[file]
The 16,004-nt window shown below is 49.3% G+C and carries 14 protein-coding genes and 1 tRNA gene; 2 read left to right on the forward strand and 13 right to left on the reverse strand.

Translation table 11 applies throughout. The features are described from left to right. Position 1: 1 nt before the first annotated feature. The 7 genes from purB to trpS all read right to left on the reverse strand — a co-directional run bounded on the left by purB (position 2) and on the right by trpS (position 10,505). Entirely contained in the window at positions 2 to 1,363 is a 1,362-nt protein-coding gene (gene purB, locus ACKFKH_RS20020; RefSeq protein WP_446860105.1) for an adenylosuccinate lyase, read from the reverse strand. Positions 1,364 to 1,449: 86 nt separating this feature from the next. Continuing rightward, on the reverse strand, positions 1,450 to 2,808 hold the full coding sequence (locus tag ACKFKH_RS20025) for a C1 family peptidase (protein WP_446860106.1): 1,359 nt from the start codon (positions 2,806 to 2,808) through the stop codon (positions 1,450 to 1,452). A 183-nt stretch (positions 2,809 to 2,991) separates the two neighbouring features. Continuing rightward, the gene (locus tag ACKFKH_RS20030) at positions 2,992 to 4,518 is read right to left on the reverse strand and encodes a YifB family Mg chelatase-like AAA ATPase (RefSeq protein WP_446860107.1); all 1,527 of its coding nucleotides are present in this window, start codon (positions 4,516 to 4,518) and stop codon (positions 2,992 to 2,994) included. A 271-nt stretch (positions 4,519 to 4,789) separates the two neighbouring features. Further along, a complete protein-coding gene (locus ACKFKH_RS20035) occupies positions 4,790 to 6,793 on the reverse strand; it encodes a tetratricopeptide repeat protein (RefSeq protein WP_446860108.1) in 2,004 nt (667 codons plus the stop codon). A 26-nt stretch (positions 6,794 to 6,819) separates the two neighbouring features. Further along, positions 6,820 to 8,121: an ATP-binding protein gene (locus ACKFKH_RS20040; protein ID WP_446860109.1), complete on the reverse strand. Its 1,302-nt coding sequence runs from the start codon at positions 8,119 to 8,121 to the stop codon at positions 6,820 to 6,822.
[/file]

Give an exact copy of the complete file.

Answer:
The 16,004-nt window shown below is 49.3% G+C and carries 14 protein-coding genes and 1 tRNA gene; 2 read left to right on the forward strand and 13 right to left on the reverse strand.

Translation table 11 applies throughout. The features are described from left to right. Position 1: 1 nt before the first annotated feature. The 7 genes from purB to trpS all read right to left on the reverse strand — a co-directional run bounded on the left by purB (position 2) and on the right by trpS (position 10,505). Entirely contained in the window at positions 2 to 1,363 is a 1,362-nt protein-coding gene (gene purB, locus ACKFKH_RS20020; RefSeq protein WP_446860105.1) for an adenylosuccinate lyase, read from the reverse strand. Positions 1,364 to 1,449: 86 nt separating this feature from the next. Continuing rightward, on the reverse strand, positions 1,450 to 2,808 hold the full coding sequence (locus tag ACKFKH_RS20025) for a C1 family peptidase (protein WP_446860106.1): 1,359 nt from the start codon (positions 2,806 to 2,808) through the stop codon (positions 1,450 to 1,452). A 183-nt stretch (positions 2,809 to 2,991) separates the two neighbouring features. Continuing rightward, the gene (locus tag ACKFKH_RS20030) at positions 2,992 to 4,518 is read right to left on the reverse strand and encodes a YifB family Mg chelatase-like AAA ATPase (RefSeq protein WP_446860107.1); all 1,527 of its coding nucleotides are present in this window, start codon (positions 4,516 to 4,518) and stop codon (positions 2,992 to 2,994) included. A 271-nt stretch (positions 4,519 to 4,789) separates the two neighbouring features. Further along, a complete protein-coding gene (locus ACKFKH_RS20035) occupies positions 4,790 to 6,793 on the reverse strand; it encodes a tetratricopeptide repeat protein (RefSeq protein WP_446860108.1) in 2,004 nt (667 codons plus the stop codon). A 26-nt stretch (positions 6,794 to 6,819) separates the two neighbouring features. Further along, positions 6,820 to 8,121: an ATP-binding protein gene (locus ACKFKH_RS20040; protein ID WP_446860109.1), complete on the reverse strand. Its 1,302-nt coding sequence runs from the start codon at positions 8,119 to 8,121 to the stop codon at positions 6,820 to 6,822.